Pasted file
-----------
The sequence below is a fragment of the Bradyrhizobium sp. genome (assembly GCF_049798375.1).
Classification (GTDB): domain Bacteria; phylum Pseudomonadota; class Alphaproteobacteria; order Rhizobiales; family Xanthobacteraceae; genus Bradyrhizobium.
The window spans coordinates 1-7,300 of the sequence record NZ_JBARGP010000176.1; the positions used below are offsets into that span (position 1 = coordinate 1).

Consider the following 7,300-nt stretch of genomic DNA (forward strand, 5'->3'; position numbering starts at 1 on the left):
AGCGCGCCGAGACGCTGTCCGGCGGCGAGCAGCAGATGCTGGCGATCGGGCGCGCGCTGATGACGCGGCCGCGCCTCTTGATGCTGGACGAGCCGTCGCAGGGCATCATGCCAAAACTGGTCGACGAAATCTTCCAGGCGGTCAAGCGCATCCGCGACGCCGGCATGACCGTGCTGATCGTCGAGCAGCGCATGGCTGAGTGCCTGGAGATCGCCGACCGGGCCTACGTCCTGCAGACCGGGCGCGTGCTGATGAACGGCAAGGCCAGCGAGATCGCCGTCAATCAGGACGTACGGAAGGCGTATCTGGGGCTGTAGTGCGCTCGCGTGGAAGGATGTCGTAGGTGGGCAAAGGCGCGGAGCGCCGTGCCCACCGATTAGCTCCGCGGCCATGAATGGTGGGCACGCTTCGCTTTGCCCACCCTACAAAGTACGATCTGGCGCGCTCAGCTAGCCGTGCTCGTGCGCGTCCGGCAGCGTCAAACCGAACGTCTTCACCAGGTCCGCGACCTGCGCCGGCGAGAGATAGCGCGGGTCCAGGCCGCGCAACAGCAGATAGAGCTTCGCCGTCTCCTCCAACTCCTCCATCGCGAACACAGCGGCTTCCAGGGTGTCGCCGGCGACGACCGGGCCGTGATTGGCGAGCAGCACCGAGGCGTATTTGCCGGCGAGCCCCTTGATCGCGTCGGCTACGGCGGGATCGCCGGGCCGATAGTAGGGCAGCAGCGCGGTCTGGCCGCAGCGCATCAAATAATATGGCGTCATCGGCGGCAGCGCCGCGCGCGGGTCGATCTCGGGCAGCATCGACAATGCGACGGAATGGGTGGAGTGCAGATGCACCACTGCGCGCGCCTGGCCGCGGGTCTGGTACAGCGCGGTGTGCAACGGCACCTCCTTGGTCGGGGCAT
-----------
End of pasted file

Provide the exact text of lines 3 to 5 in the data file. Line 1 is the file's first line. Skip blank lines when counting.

The window spans coordinates 1-7,300 of the sequence record NZ_JBARGP010000176.1; the positions used below are offsets into that span (position 1 = coordinate 1).

Consider the following 7,300-nt stretch of genomic DNA (forward strand, 5'->3'; position numbering starts at 1 on the left):
AGCGCGCCGAGACGCTGTCCGGCGGCGAGCAGCAGATGCTGGCGATCGGGCGCGCGCTGATGACGCGGCCGCGCCTCTTGATGCTGGACGAGCCGTCGCAGGGCATCATGCCAAAACTGGTCGACGAAATCTTCCAGGCGGTCAAGCGCATCCGCGACGCCGGCATGACCGTGCTGATCGTCGAGCAGCGCATGGCTGAGTGCCTGGAGATCGCCGACCGGGCCTACGTCCTGCAGACCGGGCGCGTGCTGATGAACGGCAAGGCCAGCGAGATCGCCGTCAATCAGGACGTACGGAAGGCGTATCTGGGGCTGTAGTGCGCTCGCGTGGAAGGATGTCGTAGGTGGGCAAAGGCGCGGAGCGCCGTGCCCACCGATTAGCTCCGCGGCCATGAATGGTGGGCACGCTTCGCTTTGCCCACCCTACAAAGTACGATCTGGCGCGCTCAGCTAGCCGTGCTCGTGCGCGTCCGGCAGCGTCAAACCGAACGTCTTCACCAGGTCCGCGACCTGCGCCGGCGAGAGATAGCGCGGGTCCAGGCCGCGCAACAGCAGATAGAGCTTCGCCGTCTCCTCCAACTCCTCCATCGCGAACACAGCGGCTTCCAGGGTGTCGCCGGCGACGACCGGGCCGTGATTGGCGAGCAGCACCGAGGCGTATTTGCCGGCGAGCCCCTTGATCGCGTCGGCTACGGCGGGATCGCCGGGCCGATAGTAGGGCAGCAGCGCGGTCTGGCCGCAGCGCATCAAATAATATGGCGTCATCGGCGGCAGCGCCGCGCGCGGGTCGATCTCGGGCAGCATCGACAATGCGACGGAATGGGTGGAGTGCAGATGCACCACTGCGCGCGCCTGGCCGCGGGTCTGGTACAGCGCGGTGTGCAACGGCACCTCCTTGGTCGGGGCAT